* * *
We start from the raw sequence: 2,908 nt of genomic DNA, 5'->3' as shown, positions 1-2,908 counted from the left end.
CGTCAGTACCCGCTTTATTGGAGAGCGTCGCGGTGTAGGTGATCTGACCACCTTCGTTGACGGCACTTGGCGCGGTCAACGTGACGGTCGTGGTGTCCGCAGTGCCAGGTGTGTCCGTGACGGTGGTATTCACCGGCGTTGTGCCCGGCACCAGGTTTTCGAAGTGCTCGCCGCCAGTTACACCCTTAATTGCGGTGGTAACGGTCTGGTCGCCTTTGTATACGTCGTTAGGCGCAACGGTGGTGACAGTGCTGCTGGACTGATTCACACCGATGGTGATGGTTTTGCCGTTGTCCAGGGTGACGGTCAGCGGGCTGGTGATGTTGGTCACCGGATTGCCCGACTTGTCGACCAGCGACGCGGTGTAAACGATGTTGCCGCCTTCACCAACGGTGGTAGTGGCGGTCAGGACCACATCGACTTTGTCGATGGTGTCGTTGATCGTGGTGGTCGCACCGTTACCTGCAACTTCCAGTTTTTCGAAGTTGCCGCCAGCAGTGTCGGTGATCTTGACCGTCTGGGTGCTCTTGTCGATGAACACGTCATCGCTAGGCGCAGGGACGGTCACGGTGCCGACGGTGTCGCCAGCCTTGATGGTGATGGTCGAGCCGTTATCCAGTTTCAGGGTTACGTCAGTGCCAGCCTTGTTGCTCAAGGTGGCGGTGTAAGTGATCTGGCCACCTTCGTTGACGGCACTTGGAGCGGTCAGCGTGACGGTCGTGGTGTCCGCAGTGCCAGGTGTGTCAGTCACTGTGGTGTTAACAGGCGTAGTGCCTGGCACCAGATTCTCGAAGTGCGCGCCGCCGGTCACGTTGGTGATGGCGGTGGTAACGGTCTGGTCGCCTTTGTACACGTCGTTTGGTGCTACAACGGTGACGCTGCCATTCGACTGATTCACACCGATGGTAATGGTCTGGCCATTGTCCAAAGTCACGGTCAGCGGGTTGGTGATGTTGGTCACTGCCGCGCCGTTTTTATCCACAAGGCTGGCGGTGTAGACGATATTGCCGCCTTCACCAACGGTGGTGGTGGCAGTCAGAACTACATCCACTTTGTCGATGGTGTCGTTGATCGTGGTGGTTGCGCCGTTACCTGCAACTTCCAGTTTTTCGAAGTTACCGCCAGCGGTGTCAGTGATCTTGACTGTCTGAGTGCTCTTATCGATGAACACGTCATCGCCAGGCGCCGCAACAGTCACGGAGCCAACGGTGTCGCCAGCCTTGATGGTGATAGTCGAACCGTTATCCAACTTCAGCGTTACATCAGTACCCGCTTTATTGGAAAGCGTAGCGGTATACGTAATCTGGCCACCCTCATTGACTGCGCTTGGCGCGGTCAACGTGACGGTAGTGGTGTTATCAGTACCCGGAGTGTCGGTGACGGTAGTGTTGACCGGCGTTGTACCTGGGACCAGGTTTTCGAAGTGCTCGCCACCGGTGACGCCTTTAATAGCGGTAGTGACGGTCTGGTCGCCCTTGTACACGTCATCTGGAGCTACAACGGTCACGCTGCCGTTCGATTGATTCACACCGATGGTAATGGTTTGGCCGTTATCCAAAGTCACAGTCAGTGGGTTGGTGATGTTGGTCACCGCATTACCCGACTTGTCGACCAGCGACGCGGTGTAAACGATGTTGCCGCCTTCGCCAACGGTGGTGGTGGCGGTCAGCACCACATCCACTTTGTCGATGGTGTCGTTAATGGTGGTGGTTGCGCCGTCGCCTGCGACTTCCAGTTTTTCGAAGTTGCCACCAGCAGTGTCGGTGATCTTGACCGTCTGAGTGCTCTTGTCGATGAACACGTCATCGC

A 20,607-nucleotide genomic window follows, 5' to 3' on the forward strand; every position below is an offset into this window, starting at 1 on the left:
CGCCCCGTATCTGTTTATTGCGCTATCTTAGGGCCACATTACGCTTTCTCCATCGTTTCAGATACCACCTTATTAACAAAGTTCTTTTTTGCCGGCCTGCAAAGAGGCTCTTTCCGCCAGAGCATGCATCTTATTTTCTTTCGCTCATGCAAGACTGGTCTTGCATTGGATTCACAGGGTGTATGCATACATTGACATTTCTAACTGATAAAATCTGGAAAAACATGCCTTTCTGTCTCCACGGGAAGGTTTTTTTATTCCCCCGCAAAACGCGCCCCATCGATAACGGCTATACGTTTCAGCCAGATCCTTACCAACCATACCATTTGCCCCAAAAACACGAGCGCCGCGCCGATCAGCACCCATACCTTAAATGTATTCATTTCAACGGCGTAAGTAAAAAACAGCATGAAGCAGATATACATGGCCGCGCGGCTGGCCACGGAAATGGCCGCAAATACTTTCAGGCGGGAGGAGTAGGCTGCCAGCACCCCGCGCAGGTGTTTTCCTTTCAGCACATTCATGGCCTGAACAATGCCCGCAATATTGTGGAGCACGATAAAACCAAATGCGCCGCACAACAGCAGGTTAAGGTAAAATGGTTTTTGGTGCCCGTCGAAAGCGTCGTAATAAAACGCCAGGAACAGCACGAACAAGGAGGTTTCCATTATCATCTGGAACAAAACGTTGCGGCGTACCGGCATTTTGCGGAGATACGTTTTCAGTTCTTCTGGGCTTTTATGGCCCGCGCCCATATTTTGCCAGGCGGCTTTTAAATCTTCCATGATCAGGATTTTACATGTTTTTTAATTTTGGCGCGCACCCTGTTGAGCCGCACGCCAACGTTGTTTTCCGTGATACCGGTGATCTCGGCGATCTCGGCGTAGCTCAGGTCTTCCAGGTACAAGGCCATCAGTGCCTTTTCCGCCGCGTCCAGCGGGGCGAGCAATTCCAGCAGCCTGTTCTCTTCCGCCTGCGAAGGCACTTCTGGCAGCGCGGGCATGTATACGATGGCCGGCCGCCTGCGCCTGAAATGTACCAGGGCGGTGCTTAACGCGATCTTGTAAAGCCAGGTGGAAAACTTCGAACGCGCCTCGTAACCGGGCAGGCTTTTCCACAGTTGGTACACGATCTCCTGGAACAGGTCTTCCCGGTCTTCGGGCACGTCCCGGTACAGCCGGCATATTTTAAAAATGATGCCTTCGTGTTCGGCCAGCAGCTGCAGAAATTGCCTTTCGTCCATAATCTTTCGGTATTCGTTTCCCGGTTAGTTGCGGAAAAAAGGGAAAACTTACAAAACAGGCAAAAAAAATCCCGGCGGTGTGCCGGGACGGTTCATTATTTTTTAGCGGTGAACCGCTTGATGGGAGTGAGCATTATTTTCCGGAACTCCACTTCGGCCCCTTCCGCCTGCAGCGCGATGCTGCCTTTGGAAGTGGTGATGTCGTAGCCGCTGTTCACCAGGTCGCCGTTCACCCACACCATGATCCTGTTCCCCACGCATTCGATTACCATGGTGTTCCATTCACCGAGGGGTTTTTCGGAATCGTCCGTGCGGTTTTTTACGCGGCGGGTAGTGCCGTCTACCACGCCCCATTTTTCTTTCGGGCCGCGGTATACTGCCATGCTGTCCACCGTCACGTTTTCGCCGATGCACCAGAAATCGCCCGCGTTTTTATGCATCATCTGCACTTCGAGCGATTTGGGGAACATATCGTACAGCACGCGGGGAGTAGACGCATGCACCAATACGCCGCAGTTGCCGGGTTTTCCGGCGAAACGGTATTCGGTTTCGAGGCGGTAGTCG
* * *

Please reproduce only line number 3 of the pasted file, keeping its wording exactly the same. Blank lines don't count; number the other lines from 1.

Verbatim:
A 20,607-nucleotide genomic window follows, 5' to 3' on the forward strand; every position below is an offset into this window, starting at 1 on the left: